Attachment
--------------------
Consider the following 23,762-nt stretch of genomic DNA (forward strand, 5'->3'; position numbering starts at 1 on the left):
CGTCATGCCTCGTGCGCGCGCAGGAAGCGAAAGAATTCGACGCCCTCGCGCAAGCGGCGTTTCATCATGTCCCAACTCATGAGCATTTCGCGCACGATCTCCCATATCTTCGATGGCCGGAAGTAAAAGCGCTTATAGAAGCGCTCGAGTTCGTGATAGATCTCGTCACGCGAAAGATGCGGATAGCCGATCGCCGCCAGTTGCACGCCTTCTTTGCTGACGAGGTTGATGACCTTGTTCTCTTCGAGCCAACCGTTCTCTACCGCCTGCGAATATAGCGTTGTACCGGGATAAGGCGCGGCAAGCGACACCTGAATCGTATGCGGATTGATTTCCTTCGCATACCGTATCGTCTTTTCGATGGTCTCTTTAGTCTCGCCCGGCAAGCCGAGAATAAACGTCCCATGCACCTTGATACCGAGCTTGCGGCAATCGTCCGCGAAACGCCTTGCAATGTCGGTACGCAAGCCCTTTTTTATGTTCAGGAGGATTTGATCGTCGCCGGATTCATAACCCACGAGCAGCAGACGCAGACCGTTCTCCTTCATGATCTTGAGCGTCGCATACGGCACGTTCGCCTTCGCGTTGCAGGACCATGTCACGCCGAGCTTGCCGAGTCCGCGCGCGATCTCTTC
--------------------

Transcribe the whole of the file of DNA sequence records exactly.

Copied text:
Consider the following 23,762-nt stretch of genomic DNA (forward strand, 5'->3'; position numbering starts at 1 on the left):
CGTCATGCCTCGTGCGCGCGCAGGAAGCGAAAGAATTCGACGCCCTCGCGCAAGCGGCGTTTCATCATGTCCCAACTCATGAGCATTTCGCGCACGATCTCCCATATCTTCGATGGCCGGAAGTAAAAGCGCTTATAGAAGCGCTCGAGTTCGTGATAGATCTCGTCACGCGAAAGATGCGGATAGCCGATCGCCGCCAGTTGCACGCCTTCTTTGCTGACGAGGTTGATGACCTTGTTCTCTTCGAGCCAACCGTTCTCTACCGCCTGCGAATATAGCGTTGTACCGGGATAAGGCGCGGCAAGCGACACCTGAATCGTATGCGGATTGATTTCCTTCGCATACCGTATCGTCTTTTCGATGGTCTCTTTAGTCTCGCCCGGCAAGCCGAGAATAAACGTCCCATGCACCTTGATACCGAGCTTGCGGCAATCGTCCGCGAAACGCCTTGCAATGTCGGTACGCAAGCCCTTTTTTATGTTCAGGAGGATTTGATCGTCGCCGGATTCATAACCCACGAGCAGCAGACGCAGACCGTTCTCCTTCATGATCTTGAGCGTCGCATACGGCACGTTCGCCTTCGCGTTGCAGGACCATGTCACGCCGAGCTTGCCGAGTCCGCGCGCGATCTCTTC